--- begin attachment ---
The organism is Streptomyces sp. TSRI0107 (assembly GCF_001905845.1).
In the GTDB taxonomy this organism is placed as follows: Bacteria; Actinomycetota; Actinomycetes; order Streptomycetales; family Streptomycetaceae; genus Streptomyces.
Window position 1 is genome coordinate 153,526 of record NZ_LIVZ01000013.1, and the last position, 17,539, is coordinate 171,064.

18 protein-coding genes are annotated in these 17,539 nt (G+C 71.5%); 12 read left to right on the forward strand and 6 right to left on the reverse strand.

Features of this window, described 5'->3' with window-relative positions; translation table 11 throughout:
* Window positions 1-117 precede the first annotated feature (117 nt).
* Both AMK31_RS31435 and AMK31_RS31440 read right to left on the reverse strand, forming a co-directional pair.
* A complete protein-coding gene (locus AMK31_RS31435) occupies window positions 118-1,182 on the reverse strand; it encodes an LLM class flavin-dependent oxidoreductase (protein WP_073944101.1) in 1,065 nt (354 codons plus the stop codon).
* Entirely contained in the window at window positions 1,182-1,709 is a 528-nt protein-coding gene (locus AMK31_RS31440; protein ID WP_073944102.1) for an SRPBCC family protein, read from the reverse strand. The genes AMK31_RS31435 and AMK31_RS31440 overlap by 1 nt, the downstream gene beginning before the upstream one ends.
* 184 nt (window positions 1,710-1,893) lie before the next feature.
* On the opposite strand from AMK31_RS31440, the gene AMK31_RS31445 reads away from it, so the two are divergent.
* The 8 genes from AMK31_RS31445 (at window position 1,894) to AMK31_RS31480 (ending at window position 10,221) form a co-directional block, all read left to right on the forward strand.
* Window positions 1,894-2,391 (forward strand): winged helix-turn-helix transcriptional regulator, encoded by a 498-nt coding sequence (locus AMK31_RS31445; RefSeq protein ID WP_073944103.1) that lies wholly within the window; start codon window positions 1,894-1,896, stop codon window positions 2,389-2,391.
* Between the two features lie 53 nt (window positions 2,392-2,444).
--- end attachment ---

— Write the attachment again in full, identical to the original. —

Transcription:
The organism is Streptomyces sp. TSRI0107 (assembly GCF_001905845.1).
In the GTDB taxonomy this organism is placed as follows: Bacteria; Actinomycetota; Actinomycetes; order Streptomycetales; family Streptomycetaceae; genus Streptomyces.
Window position 1 is genome coordinate 153,526 of record NZ_LIVZ01000013.1, and the last position, 17,539, is coordinate 171,064.

18 protein-coding genes are annotated in these 17,539 nt (G+C 71.5%); 12 read left to right on the forward strand and 6 right to left on the reverse strand.

Features of this window, described 5'->3' with window-relative positions; translation table 11 throughout:
* Window positions 1-117 precede the first annotated feature (117 nt).
* Both AMK31_RS31435 and AMK31_RS31440 read right to left on the reverse strand, forming a co-directional pair.
* A complete protein-coding gene (locus AMK31_RS31435) occupies window positions 118-1,182 on the reverse strand; it encodes an LLM class flavin-dependent oxidoreductase (protein WP_073944101.1) in 1,065 nt (354 codons plus the stop codon).
* Entirely contained in the window at window positions 1,182-1,709 is a 528-nt protein-coding gene (locus AMK31_RS31440; protein ID WP_073944102.1) for an SRPBCC family protein, read from the reverse strand. The genes AMK31_RS31435 and AMK31_RS31440 overlap by 1 nt, the downstream gene beginning before the upstream one ends.
* 184 nt (window positions 1,710-1,893) lie before the next feature.
* On the opposite strand from AMK31_RS31440, the gene AMK31_RS31445 reads away from it, so the two are divergent.
* The 8 genes from AMK31_RS31445 (at window position 1,894) to AMK31_RS31480 (ending at window position 10,221) form a co-directional block, all read left to right on the forward strand.
* Window positions 1,894-2,391 (forward strand): winged helix-turn-helix transcriptional regulator, encoded by a 498-nt coding sequence (locus AMK31_RS31445; RefSeq protein ID WP_073944103.1) that lies wholly within the window; start codon window positions 1,894-1,896, stop codon window positions 2,389-2,391.
* Between the two features lie 53 nt (window positions 2,392-2,444).